A Personal Statement About Professional Fortitude

Today’s tone will be a little earthier and more personal than I am normally willing to indulge here.  If coarse analogies offend, please go read this vulgarity-free light reading instead.

Lawyers far more skilled and dedicated than I have taken risks in their profession over the two centuries of the practice of law in this country. Would that I had learned more of their good examples in law school, and less about the useless trivial intellectual speculations of some of my law professors, who “opined deeply” while drinking down our tuition.

Lawyers who defended the targets of lynch-by-alternative-means in the South. And not only in the South, let’s be clear. Atticus Finch was a brave attorney in Harper Lee’s To Kill a Mockingbird, but his real-life counterparts have at times needed to worry about starvation for defending those whom “local justice” pre-determined as guilty – this in the pre-Gideon days when the right to counsel was even more theoretical than it is now, and local attorneys were ordered to take on cases at no charge and at the risk of considerable opprobrium in their communities.

Radical lawyers like William Kunstler who had the nerve to go inside Attica State Penitentiary during a prison riot (or, as some would maintain, an uprising). The lawyers who contributed sweat, treasure and sometimes blood to the formation of highly controversial organizations like the American Civil Liberties Union, the NAACP and (much as I myself reject their Marxist roots) the National Lawyers’ Guild, and who litigated and organized despite real fear.

Some have taken smaller, but still real, risks. Conservative stalwart Ted Olson made a lot of his fellow conservatives unhappy by standing up as an appellate attorney for same-sex marriage as subject to the Fourteenth Amendment’s Equal Protection Clause, and therefore by logical conclusion lawful. Liberal stalwart Alan Dershowitz has stood up for the free-speech rights of Nazis and Holocaust deniers to speak freely and even opposed private censorship of their speech. Whether same-sex marriage or free speech by antisemites is a “good thing” isn’t the issue; the issue is whether attorneys have the courage to get up and do their jobs when someone else tries to turn up the heat.

My examples have leaned “lefty” as a sample pool, but many examples of staunchly conservative attorneys who took risks in their professional lives in the midst of conservative legal advocacy also exist.

As some of my readers (or am I now down to “reader” in the singular?) may be aware, my law office is now involved in a case of some modest public note. This is not the place for discussions of the specifics of that case, but rather of some of the surrounding environment of that case. Many reports of “SWAT”-ing – the practice of filing or calling in false criminal reports as a harassment and intimidation tactic – have emerged in the growing narratives surrounding the “greater metropolitan case”. Who exactly is doing the “SWAT”-ing isn’t entirely clear, though I certainly have my suspicions. For me as a practicing attorney, the issue is whether I continue to do my job like a professional, or whether I start letting myself get “nervous” about having the police greet me with tactical shotguns at my front door because a “dead body” was, per some fraudulent report, being dragged out of my apartment. The positive examples of attorneys of generations past, attorneys who were also public citizens, urge maximum fortitude.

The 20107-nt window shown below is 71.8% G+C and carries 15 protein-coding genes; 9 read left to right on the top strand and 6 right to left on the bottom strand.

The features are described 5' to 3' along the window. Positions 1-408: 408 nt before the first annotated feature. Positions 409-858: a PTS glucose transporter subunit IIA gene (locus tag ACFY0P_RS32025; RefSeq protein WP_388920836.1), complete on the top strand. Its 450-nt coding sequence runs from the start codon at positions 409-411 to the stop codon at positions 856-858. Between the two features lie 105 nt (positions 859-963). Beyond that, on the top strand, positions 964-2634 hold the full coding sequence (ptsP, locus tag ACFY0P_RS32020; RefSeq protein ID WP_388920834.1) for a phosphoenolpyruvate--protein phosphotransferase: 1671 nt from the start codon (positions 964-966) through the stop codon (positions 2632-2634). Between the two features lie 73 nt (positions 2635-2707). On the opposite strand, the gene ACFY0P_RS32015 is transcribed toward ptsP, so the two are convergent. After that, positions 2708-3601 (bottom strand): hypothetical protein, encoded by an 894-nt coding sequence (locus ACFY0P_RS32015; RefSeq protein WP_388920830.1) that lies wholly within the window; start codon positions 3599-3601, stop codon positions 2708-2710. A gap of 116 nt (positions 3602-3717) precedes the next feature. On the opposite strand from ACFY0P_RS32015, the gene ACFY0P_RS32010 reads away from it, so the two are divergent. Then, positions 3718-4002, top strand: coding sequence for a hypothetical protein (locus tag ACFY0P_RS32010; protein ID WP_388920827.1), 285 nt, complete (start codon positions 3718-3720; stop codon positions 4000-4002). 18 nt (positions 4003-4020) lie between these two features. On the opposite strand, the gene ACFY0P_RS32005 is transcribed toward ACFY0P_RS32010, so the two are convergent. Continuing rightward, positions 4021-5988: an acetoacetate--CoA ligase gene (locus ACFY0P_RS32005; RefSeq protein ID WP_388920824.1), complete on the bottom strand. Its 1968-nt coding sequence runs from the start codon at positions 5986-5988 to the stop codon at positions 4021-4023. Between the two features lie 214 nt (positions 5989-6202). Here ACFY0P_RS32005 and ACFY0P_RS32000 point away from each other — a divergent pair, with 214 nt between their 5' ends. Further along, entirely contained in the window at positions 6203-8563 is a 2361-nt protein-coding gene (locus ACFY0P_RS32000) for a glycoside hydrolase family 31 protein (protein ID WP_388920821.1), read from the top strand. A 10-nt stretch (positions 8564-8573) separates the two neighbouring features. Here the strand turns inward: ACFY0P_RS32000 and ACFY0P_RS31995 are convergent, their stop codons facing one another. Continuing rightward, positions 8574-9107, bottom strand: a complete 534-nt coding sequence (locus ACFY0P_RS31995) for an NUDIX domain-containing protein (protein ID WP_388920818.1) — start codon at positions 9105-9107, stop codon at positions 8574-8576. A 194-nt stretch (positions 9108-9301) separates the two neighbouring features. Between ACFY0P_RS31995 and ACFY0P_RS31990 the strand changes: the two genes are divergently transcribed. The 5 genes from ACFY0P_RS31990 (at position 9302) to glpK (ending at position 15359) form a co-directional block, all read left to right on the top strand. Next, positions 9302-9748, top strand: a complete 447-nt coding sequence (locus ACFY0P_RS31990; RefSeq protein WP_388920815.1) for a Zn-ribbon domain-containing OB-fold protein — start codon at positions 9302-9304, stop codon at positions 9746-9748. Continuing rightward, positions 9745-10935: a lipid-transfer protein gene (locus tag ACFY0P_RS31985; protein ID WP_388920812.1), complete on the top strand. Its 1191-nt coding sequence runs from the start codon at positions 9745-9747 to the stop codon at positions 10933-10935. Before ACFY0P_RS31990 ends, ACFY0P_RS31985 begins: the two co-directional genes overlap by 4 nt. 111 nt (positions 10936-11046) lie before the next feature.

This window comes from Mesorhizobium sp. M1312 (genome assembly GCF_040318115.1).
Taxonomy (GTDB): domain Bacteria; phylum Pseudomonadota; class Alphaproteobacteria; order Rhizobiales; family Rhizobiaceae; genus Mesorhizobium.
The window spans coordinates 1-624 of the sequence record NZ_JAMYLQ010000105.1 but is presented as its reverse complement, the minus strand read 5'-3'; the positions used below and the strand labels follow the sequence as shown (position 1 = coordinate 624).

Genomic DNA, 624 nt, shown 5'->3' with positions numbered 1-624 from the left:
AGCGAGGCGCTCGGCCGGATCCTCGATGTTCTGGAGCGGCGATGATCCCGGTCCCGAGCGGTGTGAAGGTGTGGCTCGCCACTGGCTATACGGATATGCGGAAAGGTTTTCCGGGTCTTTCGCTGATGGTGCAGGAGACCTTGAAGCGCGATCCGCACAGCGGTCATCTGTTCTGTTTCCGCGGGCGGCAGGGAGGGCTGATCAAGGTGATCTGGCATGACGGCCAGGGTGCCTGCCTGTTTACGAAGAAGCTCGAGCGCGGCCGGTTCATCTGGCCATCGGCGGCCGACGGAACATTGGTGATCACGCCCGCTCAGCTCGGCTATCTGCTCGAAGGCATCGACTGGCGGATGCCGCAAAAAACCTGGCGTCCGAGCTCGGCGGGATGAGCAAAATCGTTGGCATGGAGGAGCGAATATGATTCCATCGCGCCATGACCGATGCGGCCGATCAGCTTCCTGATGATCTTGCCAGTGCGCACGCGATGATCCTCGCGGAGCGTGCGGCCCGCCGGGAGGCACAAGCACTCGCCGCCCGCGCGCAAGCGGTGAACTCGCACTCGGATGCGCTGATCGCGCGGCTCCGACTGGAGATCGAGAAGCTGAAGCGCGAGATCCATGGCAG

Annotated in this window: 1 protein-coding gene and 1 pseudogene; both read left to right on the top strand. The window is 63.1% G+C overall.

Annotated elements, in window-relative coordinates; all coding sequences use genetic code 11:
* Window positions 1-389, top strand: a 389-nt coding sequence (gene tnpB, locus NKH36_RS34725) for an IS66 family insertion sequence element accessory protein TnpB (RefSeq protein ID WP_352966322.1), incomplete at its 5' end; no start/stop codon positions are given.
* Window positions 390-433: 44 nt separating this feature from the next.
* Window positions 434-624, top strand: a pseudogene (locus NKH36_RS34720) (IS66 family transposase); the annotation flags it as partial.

Fortunately, my local police captain was extremely receptive to my letter faxed to him describing my concerns; he assured me in his manifest professionalism today that he has gotten these sort of foolish calls before and has a highly disciplined squad who are simply not going to go “stormtrooper”, and who have been fully briefed and directed to check with him first before they assume that any report about me might be true. I had occasion to work with two of his detectives and one of his uniformed officers in January when two other community members and I got robbed at gunpoint outside my apartment; I will be seeing them again in August and September when the three suspects stand trial or plea out. So I am not particularly worried about getting “SWAT”-ted; whatever is out there doing the “SWAT”-ing should fear the police captain’s irritation, as he is clearly not in the mood to put up with any games.

I do know that there have been some petty efforts to interfere with my relationships with some legal referral sources of mine. But when I tell you I don’t care, I don’t care. I have no boss to “harass”; this law shop is mine for my clients’ welfare and I answer to no one but my clients and the courts.  That’s that.

Either you have the courage to do what needs to be done as an attorney, or you don’t. Fortunately, I do. At the risk of ungentlemanly coarseness, mine are made out of high-quality tempered American brass, and that fact settles the discussion.  Indeed, the best way to discourage this sort of nonsense is to respond to it with moral fortitude, measured, reasonable responses and, to the extent strictly lawful, vi et armis.

PS – welcome all of you visiting from Instapundit – sorry I didn’t clean up the place a bit better. Wish I had some beer to offer but alas, we don’t have “Google ColdDraft 1.0” yet installed on the site….


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